[No reports about Nazi anti-Semitism since 1939]

From 1939 onward, after the signing of the Nazi-Soviet Pact (Ribbentrop-Molotov Non-Aggression Pact) and the outbreak of World War II in the West, the Soviet press and radio systematically concealed reports about the anti-Jewish character of the Nazi regime and about the oppression and murder of Jews after the invasion of Poland.

In this respect, there was a considerable improvement following the German attack [[and the collaborators]] on the [[criminal Gulag]] U.S.S.R. in June 1941. However, in the many detailed accounts of Nazi atrocities in the Soviet press and radio there was still a discernible tendency to cover up the fact of the genocide of the Jewish people, which was mostly described in vague terms, as the murder of "peaceful, innocent people". This systematic concealment continued even more strongly after World War II. Anyone attempting to emphasize the special suffering of the Jewish people under the Nazi occupation of the [[criminal Gulag]] U.S.S.R. (as, e.g., Yevgeny Yevtushenko) was strongly criticized by official spokesmen.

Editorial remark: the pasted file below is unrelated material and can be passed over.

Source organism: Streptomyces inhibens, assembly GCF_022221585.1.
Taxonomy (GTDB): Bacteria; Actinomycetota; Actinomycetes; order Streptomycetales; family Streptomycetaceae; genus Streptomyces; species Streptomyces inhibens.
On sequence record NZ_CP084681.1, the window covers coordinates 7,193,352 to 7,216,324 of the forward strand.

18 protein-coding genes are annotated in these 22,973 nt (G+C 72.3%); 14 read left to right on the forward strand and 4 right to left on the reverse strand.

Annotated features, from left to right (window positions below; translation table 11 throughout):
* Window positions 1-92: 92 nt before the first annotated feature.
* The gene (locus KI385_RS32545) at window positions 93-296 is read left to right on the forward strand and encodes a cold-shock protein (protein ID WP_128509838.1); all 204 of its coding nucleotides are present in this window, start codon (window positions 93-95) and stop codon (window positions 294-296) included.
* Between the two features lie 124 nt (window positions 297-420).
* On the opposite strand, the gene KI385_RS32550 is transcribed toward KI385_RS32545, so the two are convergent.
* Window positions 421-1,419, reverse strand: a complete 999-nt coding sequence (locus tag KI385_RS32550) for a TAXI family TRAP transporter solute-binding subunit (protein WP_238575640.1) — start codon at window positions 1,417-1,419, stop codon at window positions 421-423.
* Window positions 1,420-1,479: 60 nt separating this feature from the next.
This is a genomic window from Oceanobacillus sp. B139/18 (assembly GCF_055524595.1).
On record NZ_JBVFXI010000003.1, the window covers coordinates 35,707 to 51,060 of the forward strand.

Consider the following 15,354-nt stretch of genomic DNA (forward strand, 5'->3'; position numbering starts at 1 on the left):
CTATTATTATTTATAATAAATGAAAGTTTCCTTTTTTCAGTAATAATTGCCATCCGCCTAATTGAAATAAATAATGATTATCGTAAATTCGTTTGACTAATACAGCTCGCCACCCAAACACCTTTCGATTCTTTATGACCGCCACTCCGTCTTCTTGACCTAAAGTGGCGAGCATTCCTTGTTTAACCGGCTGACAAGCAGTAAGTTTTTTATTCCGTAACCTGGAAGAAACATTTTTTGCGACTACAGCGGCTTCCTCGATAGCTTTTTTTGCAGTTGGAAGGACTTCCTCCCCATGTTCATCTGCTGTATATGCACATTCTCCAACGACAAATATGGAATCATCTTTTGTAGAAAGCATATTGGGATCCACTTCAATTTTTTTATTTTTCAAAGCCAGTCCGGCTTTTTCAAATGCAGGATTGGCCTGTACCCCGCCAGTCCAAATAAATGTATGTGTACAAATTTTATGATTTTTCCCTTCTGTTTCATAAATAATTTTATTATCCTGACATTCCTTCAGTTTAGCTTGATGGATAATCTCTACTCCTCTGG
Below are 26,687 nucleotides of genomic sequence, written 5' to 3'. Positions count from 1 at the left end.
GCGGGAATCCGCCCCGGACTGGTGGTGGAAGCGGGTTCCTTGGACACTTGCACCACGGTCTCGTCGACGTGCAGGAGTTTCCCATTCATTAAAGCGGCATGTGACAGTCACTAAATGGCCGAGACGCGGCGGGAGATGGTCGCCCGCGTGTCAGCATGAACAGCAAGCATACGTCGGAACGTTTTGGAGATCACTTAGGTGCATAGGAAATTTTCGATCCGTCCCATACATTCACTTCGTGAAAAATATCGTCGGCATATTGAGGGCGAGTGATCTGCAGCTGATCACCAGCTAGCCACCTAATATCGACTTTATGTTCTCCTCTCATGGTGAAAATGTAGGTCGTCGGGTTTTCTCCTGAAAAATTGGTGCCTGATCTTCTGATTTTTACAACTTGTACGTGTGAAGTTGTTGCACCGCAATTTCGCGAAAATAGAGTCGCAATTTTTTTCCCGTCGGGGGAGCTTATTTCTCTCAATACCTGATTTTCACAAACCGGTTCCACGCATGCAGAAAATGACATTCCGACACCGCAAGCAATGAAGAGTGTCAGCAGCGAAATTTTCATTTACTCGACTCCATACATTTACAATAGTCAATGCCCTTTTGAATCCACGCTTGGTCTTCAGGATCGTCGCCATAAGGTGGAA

[[Holocaust: mass death by mass shootings, by hunger, by exhaustion, in the tunnel systems, digging the own grave on the field, in gas lorries, on the transports etc.]].

THE BLACK YEARS 1948-1953

[Stalin's persecutions of the Jews after the Israel foundation - liquidation of Jewish writers and Jewish institutions - trials]